Hydrocarbons are organic compounds made up of carbon and hydrogen atoms. They have 3 structural varieties: aliphatic, aromatic, and halogenated. Aliphatic hydrocarbons contain either straight or branched chained carbon arrangements while aromatic compounds are purely ring. The halogenated hydrocarbons are distinguished by their carbons, hydrogens and a halogen atom.
Aliphatic and aromatic compounds
In chemistry, aliphatic compounds refer to compounds that do not have the ring whereas those that contain rings mostly belong to the aromatic compounds. Furthermore, aliphatic compounds include both compounds with the long and short carbon chains. Arenes are special types of unsaturated cyclic hydrocarbons contains either single or group of rings. The arena was originally known as aromatic compounds because of their pleasant aroma. The simplest arene is benzene, C6H6. In the case of aromatic compounds, the two ends of a carbon chain are attached to form a ring, therefore they are also cyclic compounds. Rings in these cyclic compounds contain 3-20 carbon atoms, however, five and six-membered rings are the most common.
The word benzene is derived from gum benzoin, which is otherwise known as ‘Benjamin’. Gum benzoin, an aromatic resin, first introduced by Michael Faraday, an English scientist while the name benzene was given by German Chemist Mitscherich in 1833. Benzene is the simplest arene and one of the most common aromatic hydrocarbon. Its molecule is made of 6 carbon atoms connected in a planar ring with one hydrogen atom attached to each. It is a widely used industrial chemical as it is richly found in products such as paint, lacquer, and varnish removers, industrial solvents, gasoline, glues, paints, furniture wax, detergents, thinners. I tis It's used to manufacture large scale plastics, detergents, drugs and pesticides, resins, synthetic fibers, rubber lubricants, and dyes. Benzene can be observed during natural incidents such as volcanoes and forest fires. It is slightly sweet in taste, aromatic, gasoline-like odour and the area can be sensed when the benzene in the air reaches 1.5 to 4.7 ppm.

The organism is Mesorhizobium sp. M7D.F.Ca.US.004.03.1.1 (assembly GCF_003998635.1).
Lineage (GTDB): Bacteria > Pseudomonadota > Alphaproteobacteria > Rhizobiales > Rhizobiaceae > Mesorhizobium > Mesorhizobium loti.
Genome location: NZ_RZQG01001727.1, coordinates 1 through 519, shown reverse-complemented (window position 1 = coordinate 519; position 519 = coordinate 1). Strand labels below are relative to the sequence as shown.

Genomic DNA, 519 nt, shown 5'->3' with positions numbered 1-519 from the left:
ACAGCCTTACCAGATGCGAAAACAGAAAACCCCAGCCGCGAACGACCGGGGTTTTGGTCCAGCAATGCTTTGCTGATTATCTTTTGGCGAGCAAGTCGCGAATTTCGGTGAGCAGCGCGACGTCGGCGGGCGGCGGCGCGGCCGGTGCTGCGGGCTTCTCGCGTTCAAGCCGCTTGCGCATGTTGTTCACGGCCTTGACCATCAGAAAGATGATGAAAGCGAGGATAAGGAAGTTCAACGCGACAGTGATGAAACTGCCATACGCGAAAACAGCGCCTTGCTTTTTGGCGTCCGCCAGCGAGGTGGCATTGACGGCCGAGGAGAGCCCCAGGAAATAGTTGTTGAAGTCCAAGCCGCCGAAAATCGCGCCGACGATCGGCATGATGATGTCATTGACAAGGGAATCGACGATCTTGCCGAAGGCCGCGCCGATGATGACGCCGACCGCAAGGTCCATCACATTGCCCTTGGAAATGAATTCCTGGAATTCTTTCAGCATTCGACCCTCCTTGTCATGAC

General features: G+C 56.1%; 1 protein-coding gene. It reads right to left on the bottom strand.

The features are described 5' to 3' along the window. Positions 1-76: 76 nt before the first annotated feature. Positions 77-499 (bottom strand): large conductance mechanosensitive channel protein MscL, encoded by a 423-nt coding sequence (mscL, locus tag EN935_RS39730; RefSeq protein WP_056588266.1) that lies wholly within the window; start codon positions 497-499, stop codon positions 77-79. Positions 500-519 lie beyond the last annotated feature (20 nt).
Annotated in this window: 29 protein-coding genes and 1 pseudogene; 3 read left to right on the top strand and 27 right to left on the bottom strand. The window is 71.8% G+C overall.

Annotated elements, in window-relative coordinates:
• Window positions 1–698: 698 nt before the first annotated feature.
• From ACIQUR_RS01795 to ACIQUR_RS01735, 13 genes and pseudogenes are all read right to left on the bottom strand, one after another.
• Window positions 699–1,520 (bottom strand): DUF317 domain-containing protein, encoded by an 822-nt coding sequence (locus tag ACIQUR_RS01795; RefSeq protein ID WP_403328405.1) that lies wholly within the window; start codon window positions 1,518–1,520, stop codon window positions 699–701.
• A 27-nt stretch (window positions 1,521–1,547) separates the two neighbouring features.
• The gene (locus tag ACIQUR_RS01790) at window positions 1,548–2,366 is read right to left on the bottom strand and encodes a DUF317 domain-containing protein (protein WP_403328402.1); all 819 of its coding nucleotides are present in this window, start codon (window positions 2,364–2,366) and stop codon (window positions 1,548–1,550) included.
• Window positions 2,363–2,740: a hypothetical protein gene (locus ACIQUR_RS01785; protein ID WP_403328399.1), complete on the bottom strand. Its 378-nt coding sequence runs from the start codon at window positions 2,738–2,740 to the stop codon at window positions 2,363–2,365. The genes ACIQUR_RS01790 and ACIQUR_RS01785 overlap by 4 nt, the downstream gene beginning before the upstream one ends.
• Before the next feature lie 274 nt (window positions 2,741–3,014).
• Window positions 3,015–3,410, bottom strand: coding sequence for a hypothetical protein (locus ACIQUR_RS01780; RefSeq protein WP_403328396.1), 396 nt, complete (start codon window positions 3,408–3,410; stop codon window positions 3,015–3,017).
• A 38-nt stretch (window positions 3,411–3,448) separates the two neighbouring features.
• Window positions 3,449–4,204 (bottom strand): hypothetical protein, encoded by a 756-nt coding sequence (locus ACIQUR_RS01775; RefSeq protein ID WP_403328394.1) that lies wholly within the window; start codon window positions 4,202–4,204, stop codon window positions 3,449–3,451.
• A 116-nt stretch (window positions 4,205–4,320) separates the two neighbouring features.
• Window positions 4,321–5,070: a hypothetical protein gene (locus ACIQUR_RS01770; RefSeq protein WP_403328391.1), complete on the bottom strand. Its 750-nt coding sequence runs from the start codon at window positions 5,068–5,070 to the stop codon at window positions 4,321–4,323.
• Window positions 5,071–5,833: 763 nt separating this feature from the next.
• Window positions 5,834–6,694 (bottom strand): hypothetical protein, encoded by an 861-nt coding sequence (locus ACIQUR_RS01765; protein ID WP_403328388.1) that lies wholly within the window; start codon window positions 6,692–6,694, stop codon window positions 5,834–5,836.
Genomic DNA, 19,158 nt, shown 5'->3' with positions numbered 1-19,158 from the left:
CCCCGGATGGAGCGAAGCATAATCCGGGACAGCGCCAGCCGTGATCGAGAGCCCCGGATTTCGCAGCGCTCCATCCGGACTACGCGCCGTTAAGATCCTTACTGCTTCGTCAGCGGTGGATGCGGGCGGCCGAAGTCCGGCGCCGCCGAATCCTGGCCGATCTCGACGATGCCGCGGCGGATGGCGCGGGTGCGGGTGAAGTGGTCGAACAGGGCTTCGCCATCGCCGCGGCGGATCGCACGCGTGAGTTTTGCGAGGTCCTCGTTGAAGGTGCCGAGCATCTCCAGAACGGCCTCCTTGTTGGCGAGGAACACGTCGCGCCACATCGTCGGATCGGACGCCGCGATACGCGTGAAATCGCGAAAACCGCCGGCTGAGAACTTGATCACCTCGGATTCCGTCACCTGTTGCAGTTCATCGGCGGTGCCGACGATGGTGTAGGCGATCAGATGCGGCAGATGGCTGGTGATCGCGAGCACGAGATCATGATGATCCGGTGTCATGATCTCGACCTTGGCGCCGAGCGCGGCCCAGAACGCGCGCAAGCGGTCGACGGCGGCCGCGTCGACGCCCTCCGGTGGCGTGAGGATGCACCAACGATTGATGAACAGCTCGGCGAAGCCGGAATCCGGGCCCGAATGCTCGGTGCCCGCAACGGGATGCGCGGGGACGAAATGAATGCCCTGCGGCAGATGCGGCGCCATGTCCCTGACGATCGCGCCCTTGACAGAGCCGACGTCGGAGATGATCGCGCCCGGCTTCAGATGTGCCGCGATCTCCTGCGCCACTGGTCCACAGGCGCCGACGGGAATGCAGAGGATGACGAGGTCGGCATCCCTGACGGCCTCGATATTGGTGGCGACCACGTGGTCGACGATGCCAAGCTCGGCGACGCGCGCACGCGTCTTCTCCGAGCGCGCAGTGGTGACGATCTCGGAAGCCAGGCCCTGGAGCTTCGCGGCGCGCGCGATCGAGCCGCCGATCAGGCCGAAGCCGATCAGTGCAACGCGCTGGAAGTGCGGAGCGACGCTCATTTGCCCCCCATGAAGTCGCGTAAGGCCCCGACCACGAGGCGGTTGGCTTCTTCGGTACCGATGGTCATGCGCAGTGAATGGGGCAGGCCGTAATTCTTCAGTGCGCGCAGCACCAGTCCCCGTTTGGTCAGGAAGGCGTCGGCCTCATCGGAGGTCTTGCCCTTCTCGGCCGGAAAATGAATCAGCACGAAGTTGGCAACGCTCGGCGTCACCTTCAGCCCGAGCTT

Resonance of benzene
Resonance helps to explain the structure and reactivity of organic molecules. The benzene molecule exhibits resonance hence it is more stable. The oscillating double bonds in the benzene ring are explained according to the valence bond theory with the help of a resonance structure. Each carbon atoms in the benzene ring is sp2 hybridized. One of the 2 sp2 hybridized orbitals of one atom overlaps with the sp2 orbital of the adjacent carbon atom that results in a six C-C sigma bonds. While the leftover sp2 hybridized orbitals merge with s orbital of hydrogen to form6 C-H sigma bonds. Remaining unhybridized p orbitals of carbon atoms form π bonds with adjacent carbon atoms by lateral overlap. This forms C1 –C2, C3 – C4, C5 – C6 π bonds or C2 – C3, C4 – C5, C6-C1 π bonds. The above structural formula shows the extremes in electron sharing between any two adjacent carbons in benzene. One extreme is a normal double bond. When two or more equivalent structures are drawn for the benzene molecule, resonance occurs. alkenes.
Aromaticity of benzene